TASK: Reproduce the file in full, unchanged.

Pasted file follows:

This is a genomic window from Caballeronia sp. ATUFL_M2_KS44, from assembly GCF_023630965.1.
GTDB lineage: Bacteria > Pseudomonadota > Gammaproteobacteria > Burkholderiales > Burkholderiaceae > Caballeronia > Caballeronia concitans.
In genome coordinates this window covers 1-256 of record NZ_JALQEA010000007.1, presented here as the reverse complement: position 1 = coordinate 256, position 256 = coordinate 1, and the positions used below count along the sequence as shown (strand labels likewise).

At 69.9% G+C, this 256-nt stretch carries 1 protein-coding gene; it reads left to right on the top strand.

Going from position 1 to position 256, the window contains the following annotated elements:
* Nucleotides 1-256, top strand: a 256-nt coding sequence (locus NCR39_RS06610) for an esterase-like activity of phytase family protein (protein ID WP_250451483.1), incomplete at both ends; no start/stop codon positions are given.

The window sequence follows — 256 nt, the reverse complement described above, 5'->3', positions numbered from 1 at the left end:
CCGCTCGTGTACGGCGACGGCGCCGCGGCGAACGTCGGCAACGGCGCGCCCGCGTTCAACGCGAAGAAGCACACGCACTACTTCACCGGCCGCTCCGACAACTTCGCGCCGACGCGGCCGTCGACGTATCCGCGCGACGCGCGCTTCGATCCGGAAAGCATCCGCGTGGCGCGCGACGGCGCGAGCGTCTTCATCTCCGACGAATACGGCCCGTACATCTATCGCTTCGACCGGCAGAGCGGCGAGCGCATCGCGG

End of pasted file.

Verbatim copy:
This is a genomic window from Caballeronia sp. ATUFL_M2_KS44, from assembly GCF_023630965.1.
GTDB lineage: Bacteria > Pseudomonadota > Gammaproteobacteria > Burkholderiales > Burkholderiaceae > Caballeronia > Caballeronia concitans.
In genome coordinates this window covers 1-256 of record NZ_JALQEA010000007.1, presented here as the reverse complement: position 1 = coordinate 256, position 256 = coordinate 1, and the positions used below count along the sequence as shown (strand labels likewise).

At 69.9% G+C, this 256-nt stretch carries 1 protein-coding gene; it reads left to right on the top strand.

Going from position 1 to position 256, the window contains the following annotated elements:
* Nucleotides 1-256, top strand: a 256-nt coding sequence (locus NCR39_RS06610) for an esterase-like activity of phytase family protein (protein ID WP_250451483.1), incomplete at both ends; no start/stop codon positions are given.

The window sequence follows — 256 nt, the reverse complement described above, 5'->3', positions numbered from 1 at the left end:
CCGCTCGTGTACGGCGACGGCGCCGCGGCGAACGTCGGCAACGGCGCGCCCGCGTTCAACGCGAAGAAGCACACGCACTACTTCACCGGCCGCTCCGACAACTTCGCGCCGACGCGGCCGTCGACGTATCCGCGCGACGCGCGCTTCGATCCGGAAAGCATCCGCGTGGCGCGCGACGGCGCGAGCGTCTTCATCTCCGACGAATACGGCCCGTACATCTATCGCTTCGACCGGCAGAGCGGCGAGCGCATCGCGG